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[Hammock Camping] Re: Thanks for all your input!

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  • Sandy Kramer
    I use Byer s of Maine micro-rope. The adjustable rope goes around the tree and a small silver bar slips into the loop of the hammock. I tried putting 2 strap
    Message 1 of 6 , Nov 1, 2007
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      I use Byer's of Maine micro-rope. The adjustable rope goes around
      the tree and a small silver bar slips into the loop of the hammock.

      I tried putting 2" strap around the tree first, but it always slipped.

      http://www.nextag.com/BYER-of-Maine-Model-73953020/prices-html

      sandy



      --- In hammockcamping@yahoogroups.com, "Douglas Campbell"
      <campbell.d.p@...> wrote:
      >
      > Franc,
      >
      > I use 1" webbing, I wrap it around the tree 2 or 3 times (depending
      on how
      > big the tree is); I spread the wraps apart so they cover more
      surface area.
      > I wrap the webbing on top of my hammock line (usually 3/8" yellow
      poly,
      > hollow braid rope) and then tie my knot in the hammock line. This
      spreads
      > the stress more or less equally on all the wraps of the webbing.
      I'd like
      > to say that it never leaves a mark on the tree; but it's almost
      impossible
      > to not leave a mark on the bark of pine, fir and spruce trees that
      we have
      > up on our areas. I shoot for a 30 degree sag angle, but it seems
      to vary
      > between about 30 and 40 degrees. I weigh about 152lbs (just in
      case you're
      > doing calculations on the actual pull of the lines).
      >
      > Good luck with your research!
      >
      > Doug Campbell
      >
      >
      > On 10/31/07, Dave Womble <dpwomble@...> wrote:
      > >
      > > --- In hammockcamping@yahoogroups.com <hammockcamping%
      40yahoogroups.com>,
      > > "Francois" <franczazou@> wrote:
      > > >
      > > > wow! I never realised how much you take your hamocks seriously!
      > > > Thanks for the feed back. Since we have to get this done by
      december
      > > > i don't think I'll be able to check for long term damage on the
      trees
      > > > but that's a very good point. I'll definitly flag the trees and
      go
      > > > check next summer though. We plan on testing 6 different kind of
      > > > trees commonly found in northern quebec. To stop the debate,
      those
      > > > who want to know how it turned out drop me a line, everybody
      else
      > > > please disregard this nonsense.
      > > > -Franc
      > > >
      > >
      > > Franc,
      > >
      > > I use 3/8 inch hollow-core braided polyester rope, a 30 degree sag
      > > angle, and I tie it to the tree with a non-cinching slippery
      bowline.
      > >
      > > Dave
      > >
      > >
      > >
      >
      >
      > [Non-text portions of this message have been removed]
      >
    • Cara Lin Bridgman
      Franc, I ve been using the standard Hennessey set up, but unlike most Hennessey users, I don t set it up tight. I hang it as though it were a no-ridge-line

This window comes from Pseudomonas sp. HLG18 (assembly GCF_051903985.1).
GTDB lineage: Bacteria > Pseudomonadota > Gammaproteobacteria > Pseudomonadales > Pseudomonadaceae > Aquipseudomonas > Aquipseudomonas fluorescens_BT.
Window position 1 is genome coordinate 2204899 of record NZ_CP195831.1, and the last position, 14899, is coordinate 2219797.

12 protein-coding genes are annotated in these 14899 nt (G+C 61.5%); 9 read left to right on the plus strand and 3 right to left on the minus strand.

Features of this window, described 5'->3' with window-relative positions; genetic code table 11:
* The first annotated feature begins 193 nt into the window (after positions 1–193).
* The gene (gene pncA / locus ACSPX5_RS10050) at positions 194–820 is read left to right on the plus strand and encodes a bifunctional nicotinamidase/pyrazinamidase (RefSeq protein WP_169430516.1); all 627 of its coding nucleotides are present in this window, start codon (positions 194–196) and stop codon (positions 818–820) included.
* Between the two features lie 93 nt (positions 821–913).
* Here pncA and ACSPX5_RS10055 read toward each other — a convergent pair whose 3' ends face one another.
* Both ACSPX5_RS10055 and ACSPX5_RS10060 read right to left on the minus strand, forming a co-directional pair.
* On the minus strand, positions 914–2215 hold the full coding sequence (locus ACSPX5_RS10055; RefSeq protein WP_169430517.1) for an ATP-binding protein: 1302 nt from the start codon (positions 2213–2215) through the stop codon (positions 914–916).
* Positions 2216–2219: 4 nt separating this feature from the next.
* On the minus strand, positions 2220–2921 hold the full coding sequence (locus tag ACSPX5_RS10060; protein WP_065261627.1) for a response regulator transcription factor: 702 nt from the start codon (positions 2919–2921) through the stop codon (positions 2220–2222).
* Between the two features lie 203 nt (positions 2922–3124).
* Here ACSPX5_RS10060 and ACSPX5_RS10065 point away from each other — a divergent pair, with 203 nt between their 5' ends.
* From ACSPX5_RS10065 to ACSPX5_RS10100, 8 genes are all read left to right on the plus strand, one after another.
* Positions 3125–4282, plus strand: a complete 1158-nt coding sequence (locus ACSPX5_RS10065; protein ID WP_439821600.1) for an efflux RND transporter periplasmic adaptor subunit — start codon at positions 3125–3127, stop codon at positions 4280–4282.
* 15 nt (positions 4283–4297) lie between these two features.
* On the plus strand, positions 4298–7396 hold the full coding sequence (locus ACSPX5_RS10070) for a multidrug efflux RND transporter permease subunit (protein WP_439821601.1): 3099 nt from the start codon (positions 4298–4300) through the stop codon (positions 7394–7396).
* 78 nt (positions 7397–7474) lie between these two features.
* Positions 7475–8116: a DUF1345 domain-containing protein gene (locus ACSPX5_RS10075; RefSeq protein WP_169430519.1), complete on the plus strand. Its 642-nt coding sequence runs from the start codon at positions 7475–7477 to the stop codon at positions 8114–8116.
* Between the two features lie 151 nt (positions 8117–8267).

Message 2 of 6 , Nov 2, 2007
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        Franc,

        I've been using the standard Hennessey set up, but unlike most Hennessey
        users, I don't set it up tight. I hang it as though it were a
        no-ridge-line hammock with lots of flop and sag. I'm guessing the angle
        is 40 or more degrees hanging down from horizontal. I use the Hennessey
        tree-huggers (1" wide) wrapped once around the tree (most of the trees
        have dbh >30 cm. I weigh about 200 lbs.

        If you saw my earlier email, then you know I'm following the 'long-term'
        effects of a one-night hang on /Cryptomeria japonica/. It's long-term
        in that I want to know how long it will take before I cannot tell that I
        hung the hammock there.

        CL

        Francois wrote:
        > wow! I never realised how much you take your hamocks seriously!
        > Thanks for the feed back. Since we have to get this done by december
        > i don't think I'll be able to check for long term damage on the trees
        > but that's a very good point. I'll definitly flag the trees and go
        > check next summer though. We plan on testing 6 different kind of
        > trees commonly found in northern quebec. To stop the debate, those
        > who want to know how it turned out drop me a line, everybody else
        > please disregard this nonsense.
        > -Franc
        >
        >
        >
        >
        > Yahoo! Groups Links
        >
        >
        >
        >

        --

        Please note my new email address: caralinb@...
        ~~~~~~~~~~~~~~~~~~~~~~~~~~~~~~~~~~~~~~~~~~~~~~~~~~~~~~~~~~
        Cara Lin Bridgman

        P.O. Box 013 Phone: 886-4-2632-5484
        Longjing Sinjhuang
        Taichung County 434
        Taiwan http://megaview.com.tw/~caralin/
        ~~~~~~~~~~~~~~~~~~~~~~~~~~~~~~~~~~~~~~~~~~~~~~~~~~~~~~~~~~
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